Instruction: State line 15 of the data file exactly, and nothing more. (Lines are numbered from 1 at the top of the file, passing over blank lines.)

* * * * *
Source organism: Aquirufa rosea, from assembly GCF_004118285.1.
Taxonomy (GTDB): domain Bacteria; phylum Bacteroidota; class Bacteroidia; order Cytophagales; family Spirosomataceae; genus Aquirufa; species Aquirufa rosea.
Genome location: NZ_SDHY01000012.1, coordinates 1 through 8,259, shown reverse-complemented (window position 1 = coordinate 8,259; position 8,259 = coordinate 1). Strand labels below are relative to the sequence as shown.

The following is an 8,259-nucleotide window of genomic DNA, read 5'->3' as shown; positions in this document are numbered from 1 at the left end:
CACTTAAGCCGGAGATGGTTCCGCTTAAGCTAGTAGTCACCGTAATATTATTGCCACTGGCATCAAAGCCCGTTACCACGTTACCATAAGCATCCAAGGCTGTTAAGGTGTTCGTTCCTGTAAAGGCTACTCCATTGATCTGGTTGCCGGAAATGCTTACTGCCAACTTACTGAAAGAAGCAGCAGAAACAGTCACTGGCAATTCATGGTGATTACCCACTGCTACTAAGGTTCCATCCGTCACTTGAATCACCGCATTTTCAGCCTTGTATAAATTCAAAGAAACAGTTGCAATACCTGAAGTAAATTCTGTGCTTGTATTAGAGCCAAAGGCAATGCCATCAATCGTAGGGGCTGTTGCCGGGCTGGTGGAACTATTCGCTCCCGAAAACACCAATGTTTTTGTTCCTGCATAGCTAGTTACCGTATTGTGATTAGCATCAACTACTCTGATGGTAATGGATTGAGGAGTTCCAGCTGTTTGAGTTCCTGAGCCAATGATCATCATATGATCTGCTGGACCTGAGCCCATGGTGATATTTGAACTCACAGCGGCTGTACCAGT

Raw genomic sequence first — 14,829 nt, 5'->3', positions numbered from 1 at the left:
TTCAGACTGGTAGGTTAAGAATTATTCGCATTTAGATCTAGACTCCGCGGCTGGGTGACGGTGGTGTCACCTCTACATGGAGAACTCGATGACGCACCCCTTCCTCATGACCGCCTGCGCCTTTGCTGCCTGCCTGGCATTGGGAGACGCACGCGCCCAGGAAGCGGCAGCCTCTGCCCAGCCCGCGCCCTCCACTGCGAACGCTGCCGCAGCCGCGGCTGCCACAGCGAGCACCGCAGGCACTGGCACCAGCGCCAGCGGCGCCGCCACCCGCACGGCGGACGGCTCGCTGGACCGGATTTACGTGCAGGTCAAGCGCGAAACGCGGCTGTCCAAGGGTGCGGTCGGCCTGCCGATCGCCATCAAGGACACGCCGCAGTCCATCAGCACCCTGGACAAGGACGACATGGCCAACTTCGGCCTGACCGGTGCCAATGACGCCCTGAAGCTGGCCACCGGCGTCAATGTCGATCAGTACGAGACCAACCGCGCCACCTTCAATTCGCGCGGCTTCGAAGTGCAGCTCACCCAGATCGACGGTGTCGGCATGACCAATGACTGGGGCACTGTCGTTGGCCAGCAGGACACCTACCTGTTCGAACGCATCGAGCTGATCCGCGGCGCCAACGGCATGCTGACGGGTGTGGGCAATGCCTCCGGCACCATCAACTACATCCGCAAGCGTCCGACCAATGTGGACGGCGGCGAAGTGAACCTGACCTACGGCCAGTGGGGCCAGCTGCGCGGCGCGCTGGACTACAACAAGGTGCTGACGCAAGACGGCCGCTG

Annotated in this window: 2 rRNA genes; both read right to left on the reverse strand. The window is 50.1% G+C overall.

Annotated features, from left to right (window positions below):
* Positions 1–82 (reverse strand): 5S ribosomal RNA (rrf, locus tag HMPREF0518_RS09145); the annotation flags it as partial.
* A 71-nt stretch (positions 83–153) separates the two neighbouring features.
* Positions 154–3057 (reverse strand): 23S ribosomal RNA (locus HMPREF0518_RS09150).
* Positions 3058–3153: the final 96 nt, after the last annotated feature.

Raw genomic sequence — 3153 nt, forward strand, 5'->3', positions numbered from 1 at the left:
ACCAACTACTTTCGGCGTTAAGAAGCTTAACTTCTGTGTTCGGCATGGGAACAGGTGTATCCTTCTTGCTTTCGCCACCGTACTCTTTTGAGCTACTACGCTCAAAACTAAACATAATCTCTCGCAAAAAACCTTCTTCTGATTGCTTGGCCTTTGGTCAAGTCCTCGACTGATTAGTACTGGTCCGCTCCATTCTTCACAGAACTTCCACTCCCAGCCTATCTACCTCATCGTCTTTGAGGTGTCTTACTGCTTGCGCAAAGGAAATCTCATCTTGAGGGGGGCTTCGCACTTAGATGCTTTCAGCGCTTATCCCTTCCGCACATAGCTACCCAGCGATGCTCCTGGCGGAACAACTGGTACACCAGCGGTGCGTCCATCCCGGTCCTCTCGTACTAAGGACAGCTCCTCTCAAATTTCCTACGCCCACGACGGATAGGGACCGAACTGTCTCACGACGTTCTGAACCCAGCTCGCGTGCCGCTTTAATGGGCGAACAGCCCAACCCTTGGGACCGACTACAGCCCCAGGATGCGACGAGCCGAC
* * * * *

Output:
ACCAACTACTTTCGGCGTTAAGAAGCTTAACTTCTGTGTTCGGCATGGGAACAGGTGTATCCTTCTTGCTTTCGCCACCGTACTCTTTTGAGCTACTACGCTCAAAACTAAACATAATCTCTCGCAAAAAACCTTCTTCTGATTGCTTGGCCTTTGGTCAAGTCCTCGACTGATTAGTACTGGTCCGCTCCATTCTTCACAGAACTTCCACTCCCAGCCTATCTACCTCATCGTCTTTGAGGTGTCTTACTGCTTGCGCAAAGGAAATCTCATCTTGAGGGGGGCTTCGCACTTAGATGCTTTCAGCGCTTATCCCTTCCGCACATAGCTACCCAGCGATGCTCCTGGCGGAACAACTGGTACACCAGCGGTGCGTCCATCCCGGTCCTCTCGTACTAAGGACAGCTCCTCTCAAATTTCCTACGCCCACGACGGATAGGGACCGAACTGTCTCACGACGTTCTGAACCCAGCTCGCGTGCCGCTTTAATGGGCGAACAGCCCAACCCTTGGGACCGACTACAGCCCCAGGATGCGACGAGCCGAC